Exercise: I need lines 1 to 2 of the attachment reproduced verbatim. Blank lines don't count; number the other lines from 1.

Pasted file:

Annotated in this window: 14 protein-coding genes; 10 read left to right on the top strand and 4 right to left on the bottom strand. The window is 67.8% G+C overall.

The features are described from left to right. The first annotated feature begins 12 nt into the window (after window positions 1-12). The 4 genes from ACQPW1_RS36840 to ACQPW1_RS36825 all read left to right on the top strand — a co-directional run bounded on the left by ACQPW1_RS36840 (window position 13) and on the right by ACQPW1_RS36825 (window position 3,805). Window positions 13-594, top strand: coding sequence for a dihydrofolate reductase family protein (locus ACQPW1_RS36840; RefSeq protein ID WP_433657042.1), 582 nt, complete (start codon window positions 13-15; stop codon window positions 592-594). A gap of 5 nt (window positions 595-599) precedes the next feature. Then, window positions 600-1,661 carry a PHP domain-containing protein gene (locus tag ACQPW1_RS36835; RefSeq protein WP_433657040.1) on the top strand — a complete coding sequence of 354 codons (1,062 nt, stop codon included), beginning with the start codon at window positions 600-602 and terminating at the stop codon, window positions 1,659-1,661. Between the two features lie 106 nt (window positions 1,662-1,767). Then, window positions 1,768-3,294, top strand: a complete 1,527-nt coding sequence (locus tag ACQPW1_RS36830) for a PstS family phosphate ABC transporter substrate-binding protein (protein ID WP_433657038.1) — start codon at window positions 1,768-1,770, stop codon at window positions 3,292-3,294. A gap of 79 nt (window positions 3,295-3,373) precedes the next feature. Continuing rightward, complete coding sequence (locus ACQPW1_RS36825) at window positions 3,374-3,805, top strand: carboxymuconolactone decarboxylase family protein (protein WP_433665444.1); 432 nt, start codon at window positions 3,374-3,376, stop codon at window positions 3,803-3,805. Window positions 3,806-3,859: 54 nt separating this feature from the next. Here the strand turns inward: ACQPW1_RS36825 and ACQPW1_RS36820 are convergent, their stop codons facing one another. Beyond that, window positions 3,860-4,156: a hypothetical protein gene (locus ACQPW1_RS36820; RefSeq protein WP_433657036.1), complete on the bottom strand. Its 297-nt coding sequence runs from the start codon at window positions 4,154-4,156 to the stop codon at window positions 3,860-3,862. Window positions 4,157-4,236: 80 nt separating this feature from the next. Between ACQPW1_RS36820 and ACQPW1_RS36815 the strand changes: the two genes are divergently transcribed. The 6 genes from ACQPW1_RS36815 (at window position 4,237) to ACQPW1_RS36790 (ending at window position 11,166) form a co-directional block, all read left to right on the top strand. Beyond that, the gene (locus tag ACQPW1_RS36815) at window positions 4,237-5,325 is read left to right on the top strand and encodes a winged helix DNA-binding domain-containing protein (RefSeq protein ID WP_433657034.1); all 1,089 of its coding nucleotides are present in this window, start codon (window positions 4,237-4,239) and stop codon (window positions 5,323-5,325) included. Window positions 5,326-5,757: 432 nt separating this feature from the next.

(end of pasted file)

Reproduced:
Annotated in this window: 14 protein-coding genes; 10 read left to right on the top strand and 4 right to left on the bottom strand. The window is 67.8% G+C overall.

The features are described from left to right. The first annotated feature begins 12 nt into the window (after window positions 1-12). The 4 genes from ACQPW1_RS36840 to ACQPW1_RS36825 all read left to right on the top strand — a co-directional run bounded on the left by ACQPW1_RS36840 (window position 13) and on the right by ACQPW1_RS36825 (window position 3,805). Window positions 13-594, top strand: coding sequence for a dihydrofolate reductase family protein (locus ACQPW1_RS36840; RefSeq protein ID WP_433657042.1), 582 nt, complete (start codon window positions 13-15; stop codon window positions 592-594). A gap of 5 nt (window positions 595-599) precedes the next feature. Then, window positions 600-1,661 carry a PHP domain-containing protein gene (locus tag ACQPW1_RS36835; RefSeq protein WP_433657040.1) on the top strand — a complete coding sequence of 354 codons (1,062 nt, stop codon included), beginning with the start codon at window positions 600-602 and terminating at the stop codon, window positions 1,659-1,661. Between the two features lie 106 nt (window positions 1,662-1,767). Then, window positions 1,768-3,294, top strand: a complete 1,527-nt coding sequence (locus tag ACQPW1_RS36830) for a PstS family phosphate ABC transporter substrate-binding protein (protein ID WP_433657038.1) — start codon at window positions 1,768-1,770, stop codon at window positions 3,292-3,294. A gap of 79 nt (window positions 3,295-3,373) precedes the next feature. Continuing rightward, complete coding sequence (locus ACQPW1_RS36825) at window positions 3,374-3,805, top strand: carboxymuconolactone decarboxylase family protein (protein WP_433665444.1); 432 nt, start codon at window positions 3,374-3,376, stop codon at window positions 3,803-3,805. Window positions 3,806-3,859: 54 nt separating this feature from the next. Here the strand turns inward: ACQPW1_RS36825 and ACQPW1_RS36820 are convergent, their stop codons facing one another. Beyond that, window positions 3,860-4,156: a hypothetical protein gene (locus ACQPW1_RS36820; RefSeq protein WP_433657036.1), complete on the bottom strand. Its 297-nt coding sequence runs from the start codon at window positions 4,154-4,156 to the stop codon at window positions 3,860-3,862. Window positions 4,157-4,236: 80 nt separating this feature from the next. Between ACQPW1_RS36820 and ACQPW1_RS36815 the strand changes: the two genes are divergently transcribed. The 6 genes from ACQPW1_RS36815 (at window position 4,237) to ACQPW1_RS36790 (ending at window position 11,166) form a co-directional block, all read left to right on the top strand. Beyond that, the gene (locus tag ACQPW1_RS36815) at window positions 4,237-5,325 is read left to right on the top strand and encodes a winged helix DNA-binding domain-containing protein (RefSeq protein ID WP_433657034.1); all 1,089 of its coding nucleotides are present in this window, start codon (window positions 4,237-4,239) and stop codon (window positions 5,323-5,325) included. Window positions 5,326-5,757: 432 nt separating this feature from the next.